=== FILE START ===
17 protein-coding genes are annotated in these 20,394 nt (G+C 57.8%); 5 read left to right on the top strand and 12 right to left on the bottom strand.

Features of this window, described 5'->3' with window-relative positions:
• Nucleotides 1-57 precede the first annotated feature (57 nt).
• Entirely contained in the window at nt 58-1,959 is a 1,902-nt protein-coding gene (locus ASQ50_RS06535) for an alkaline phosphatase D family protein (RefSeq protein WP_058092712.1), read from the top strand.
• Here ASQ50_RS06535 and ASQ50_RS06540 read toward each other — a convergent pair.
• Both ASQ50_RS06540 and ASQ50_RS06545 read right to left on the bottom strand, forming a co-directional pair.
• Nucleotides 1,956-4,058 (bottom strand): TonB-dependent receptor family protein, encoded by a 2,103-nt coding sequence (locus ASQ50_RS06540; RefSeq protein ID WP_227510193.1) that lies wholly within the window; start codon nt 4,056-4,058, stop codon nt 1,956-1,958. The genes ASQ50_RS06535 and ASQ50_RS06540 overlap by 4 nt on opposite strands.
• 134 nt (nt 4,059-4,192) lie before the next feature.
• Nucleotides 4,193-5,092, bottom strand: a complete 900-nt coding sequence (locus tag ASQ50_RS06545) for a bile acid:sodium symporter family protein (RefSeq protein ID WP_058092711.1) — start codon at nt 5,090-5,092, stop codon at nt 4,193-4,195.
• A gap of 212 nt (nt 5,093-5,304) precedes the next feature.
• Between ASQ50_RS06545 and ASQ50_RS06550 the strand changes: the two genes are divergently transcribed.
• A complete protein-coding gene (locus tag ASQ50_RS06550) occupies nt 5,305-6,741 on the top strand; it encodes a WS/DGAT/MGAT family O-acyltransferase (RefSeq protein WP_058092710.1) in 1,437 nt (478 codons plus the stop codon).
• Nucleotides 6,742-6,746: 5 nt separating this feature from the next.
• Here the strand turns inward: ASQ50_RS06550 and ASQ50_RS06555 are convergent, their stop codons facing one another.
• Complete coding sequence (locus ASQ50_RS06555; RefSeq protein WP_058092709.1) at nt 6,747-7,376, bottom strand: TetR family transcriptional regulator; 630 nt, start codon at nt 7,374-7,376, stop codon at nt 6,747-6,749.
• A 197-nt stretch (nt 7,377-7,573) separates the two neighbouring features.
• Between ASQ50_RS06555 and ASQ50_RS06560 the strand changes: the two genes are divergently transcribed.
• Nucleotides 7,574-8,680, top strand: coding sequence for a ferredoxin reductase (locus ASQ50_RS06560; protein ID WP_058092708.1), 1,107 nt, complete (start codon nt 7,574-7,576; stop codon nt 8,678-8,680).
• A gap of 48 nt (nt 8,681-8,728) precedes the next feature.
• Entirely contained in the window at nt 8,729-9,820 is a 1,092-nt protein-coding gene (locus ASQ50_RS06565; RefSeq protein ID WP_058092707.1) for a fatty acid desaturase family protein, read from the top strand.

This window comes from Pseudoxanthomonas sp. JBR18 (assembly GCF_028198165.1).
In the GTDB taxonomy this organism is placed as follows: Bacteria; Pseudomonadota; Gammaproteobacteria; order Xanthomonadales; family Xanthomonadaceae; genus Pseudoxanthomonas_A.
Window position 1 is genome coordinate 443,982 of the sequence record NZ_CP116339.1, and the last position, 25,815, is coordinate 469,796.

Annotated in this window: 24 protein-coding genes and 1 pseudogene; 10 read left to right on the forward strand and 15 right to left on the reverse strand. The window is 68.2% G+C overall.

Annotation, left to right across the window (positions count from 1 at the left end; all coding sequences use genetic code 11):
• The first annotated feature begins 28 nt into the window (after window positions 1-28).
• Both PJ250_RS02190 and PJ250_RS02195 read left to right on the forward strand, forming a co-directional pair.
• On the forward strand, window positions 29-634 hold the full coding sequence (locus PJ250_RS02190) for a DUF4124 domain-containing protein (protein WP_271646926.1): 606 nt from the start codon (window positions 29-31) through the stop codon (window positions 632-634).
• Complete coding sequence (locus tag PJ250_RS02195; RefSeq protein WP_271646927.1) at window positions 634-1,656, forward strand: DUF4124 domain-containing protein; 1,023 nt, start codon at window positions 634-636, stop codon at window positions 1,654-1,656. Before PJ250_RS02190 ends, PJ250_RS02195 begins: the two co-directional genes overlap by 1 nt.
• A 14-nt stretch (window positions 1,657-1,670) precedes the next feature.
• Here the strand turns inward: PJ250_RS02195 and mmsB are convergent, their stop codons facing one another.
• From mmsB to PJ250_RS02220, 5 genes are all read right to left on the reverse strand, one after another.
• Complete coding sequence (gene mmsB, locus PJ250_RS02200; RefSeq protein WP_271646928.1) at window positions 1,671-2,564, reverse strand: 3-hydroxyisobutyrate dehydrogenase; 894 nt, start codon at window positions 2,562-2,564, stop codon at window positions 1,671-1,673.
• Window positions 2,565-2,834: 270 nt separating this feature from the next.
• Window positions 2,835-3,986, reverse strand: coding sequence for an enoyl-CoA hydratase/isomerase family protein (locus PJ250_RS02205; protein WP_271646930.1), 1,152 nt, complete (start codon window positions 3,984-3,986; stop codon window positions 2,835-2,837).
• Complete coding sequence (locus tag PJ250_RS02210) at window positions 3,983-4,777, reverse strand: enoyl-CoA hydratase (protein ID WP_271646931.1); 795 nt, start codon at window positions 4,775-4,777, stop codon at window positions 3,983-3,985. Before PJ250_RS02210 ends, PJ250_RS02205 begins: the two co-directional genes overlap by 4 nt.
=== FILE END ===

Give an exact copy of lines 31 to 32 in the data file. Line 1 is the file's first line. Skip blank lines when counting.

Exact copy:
• Here the strand turns inward: PJ250_RS02195 and mmsB are convergent, their stop codons facing one another.
• From mmsB to PJ250_RS02220, 5 genes are all read right to left on the reverse strand, one after another.